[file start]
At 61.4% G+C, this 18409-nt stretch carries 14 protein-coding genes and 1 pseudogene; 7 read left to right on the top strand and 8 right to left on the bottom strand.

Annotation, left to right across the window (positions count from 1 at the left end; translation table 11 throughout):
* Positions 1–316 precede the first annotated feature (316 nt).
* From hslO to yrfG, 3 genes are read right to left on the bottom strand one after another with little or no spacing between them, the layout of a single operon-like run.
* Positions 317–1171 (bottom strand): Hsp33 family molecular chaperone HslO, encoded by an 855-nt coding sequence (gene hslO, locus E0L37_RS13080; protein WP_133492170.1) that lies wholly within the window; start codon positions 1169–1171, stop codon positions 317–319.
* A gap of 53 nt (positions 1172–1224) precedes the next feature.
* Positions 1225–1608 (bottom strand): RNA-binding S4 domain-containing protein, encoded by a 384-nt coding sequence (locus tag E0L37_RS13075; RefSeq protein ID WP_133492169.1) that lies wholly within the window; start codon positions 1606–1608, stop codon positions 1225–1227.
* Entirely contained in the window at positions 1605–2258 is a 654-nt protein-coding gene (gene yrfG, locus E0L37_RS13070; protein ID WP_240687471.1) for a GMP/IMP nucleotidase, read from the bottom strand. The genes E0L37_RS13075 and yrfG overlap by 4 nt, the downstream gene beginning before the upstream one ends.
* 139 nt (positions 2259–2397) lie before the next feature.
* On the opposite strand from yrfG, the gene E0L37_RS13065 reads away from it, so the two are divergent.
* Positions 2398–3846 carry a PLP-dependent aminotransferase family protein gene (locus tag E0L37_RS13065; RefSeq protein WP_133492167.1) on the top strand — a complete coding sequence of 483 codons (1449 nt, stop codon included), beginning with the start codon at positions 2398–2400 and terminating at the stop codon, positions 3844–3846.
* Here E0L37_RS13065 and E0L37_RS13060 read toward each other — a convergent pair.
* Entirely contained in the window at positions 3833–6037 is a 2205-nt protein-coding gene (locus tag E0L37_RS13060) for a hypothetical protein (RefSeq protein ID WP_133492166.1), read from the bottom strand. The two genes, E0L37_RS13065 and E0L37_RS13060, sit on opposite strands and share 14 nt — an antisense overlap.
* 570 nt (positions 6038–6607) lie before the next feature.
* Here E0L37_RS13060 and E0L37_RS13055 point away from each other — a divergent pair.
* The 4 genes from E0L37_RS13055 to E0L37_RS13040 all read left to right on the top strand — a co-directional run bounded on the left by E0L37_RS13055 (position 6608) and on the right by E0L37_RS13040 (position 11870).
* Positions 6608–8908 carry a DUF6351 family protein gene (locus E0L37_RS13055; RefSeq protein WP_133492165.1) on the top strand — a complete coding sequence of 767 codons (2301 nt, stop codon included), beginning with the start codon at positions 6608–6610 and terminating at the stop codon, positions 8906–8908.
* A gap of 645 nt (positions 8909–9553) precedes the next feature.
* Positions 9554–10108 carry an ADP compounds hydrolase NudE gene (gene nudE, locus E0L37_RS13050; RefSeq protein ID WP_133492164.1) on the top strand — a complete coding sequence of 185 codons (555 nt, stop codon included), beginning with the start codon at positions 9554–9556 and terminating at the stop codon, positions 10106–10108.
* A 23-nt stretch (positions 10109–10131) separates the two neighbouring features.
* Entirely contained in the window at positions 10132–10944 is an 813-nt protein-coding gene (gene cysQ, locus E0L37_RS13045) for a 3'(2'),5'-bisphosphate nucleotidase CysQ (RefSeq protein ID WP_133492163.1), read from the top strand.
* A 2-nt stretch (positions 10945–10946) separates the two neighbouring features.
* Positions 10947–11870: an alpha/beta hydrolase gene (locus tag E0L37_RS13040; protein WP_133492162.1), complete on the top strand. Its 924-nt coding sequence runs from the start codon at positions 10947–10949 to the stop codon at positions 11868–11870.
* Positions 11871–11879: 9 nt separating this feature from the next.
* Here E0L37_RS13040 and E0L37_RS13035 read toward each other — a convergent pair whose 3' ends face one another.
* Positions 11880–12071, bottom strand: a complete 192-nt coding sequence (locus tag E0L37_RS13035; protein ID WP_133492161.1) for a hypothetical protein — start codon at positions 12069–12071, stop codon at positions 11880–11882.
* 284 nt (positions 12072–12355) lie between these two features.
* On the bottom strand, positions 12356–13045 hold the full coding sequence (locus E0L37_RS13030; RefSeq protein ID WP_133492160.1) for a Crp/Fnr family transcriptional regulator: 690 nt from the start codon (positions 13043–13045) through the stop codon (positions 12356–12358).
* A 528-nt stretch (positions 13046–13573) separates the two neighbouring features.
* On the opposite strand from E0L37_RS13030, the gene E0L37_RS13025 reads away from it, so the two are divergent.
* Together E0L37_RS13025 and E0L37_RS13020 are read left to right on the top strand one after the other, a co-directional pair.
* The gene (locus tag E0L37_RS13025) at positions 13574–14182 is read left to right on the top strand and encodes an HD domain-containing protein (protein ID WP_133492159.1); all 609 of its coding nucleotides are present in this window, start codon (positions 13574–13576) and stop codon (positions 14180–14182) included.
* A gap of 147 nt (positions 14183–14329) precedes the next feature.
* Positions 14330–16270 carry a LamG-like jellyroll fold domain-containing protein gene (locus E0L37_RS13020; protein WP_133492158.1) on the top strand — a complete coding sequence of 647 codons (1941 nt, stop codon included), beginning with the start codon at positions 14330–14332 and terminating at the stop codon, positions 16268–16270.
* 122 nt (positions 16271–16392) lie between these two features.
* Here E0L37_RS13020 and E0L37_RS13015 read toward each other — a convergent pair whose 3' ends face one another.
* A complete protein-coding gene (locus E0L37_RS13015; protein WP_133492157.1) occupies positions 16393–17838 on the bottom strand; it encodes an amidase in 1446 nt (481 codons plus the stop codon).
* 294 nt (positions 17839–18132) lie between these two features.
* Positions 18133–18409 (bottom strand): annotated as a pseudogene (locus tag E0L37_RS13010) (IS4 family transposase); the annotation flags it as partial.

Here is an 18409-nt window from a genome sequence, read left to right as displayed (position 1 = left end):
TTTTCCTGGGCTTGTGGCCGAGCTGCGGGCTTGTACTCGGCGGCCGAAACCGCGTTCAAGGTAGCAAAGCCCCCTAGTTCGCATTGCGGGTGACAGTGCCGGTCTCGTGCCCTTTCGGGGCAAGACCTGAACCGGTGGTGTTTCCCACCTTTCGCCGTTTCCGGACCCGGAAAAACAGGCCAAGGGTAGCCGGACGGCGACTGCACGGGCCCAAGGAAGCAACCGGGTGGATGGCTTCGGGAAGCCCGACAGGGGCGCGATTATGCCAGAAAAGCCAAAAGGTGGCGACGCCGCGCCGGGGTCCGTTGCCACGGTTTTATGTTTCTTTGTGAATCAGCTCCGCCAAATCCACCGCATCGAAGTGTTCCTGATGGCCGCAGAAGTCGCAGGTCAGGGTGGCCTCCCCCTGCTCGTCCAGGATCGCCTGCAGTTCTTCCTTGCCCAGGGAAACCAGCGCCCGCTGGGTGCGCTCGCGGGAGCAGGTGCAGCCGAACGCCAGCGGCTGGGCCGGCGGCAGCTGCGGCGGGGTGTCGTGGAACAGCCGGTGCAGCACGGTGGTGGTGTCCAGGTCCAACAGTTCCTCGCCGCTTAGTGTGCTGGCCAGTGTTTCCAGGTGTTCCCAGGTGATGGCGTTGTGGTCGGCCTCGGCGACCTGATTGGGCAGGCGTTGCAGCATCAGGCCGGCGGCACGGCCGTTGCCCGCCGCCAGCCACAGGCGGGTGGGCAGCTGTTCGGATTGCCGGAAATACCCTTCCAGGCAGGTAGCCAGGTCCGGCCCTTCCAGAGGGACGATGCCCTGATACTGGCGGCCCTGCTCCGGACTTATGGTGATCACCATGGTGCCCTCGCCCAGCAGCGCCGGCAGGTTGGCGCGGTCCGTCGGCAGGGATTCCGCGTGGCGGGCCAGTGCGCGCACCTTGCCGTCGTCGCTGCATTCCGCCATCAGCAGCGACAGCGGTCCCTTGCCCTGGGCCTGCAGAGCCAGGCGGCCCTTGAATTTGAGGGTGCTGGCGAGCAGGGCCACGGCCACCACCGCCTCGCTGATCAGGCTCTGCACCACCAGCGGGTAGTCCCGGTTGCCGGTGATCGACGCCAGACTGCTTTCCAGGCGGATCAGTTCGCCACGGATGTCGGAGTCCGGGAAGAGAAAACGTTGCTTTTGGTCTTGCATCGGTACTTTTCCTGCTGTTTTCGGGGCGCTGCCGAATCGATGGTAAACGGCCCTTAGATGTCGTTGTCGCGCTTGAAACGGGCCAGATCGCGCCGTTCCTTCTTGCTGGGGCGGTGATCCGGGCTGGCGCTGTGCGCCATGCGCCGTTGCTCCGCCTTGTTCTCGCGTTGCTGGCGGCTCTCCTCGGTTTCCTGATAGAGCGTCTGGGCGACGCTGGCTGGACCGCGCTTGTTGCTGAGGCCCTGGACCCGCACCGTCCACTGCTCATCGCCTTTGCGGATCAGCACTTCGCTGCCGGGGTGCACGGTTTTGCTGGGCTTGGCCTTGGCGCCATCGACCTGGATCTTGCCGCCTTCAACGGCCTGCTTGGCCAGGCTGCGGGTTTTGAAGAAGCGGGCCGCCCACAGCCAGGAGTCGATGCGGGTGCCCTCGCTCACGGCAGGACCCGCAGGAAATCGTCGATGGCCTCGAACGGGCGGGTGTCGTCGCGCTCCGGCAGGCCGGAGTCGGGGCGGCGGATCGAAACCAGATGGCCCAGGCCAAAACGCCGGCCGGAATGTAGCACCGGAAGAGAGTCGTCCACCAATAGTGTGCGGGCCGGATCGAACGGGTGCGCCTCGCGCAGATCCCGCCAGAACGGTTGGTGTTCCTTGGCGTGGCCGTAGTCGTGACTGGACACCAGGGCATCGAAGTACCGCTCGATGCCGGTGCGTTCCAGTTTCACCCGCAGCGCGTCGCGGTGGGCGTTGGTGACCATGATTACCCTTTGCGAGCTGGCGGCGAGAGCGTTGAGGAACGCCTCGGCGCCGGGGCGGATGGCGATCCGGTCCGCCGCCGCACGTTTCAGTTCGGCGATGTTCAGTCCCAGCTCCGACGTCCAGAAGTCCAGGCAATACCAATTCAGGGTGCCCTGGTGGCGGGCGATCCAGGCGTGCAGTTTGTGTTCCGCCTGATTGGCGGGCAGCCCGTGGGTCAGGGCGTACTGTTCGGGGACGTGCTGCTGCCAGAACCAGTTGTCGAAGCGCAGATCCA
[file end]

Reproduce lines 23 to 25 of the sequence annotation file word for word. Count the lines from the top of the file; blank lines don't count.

* Positions 10947–11870: an alpha/beta hydrolase gene (locus tag E0L37_RS13040; protein WP_133492162.1), complete on the top strand. Its 924-nt coding sequence runs from the start codon at positions 10947–10949 to the stop codon at positions 11868–11870.
* Positions 11871–11879: 9 nt separating this feature from the next.
* Here E0L37_RS13040 and E0L37_RS13035 read toward each other — a convergent pair whose 3' ends face one another.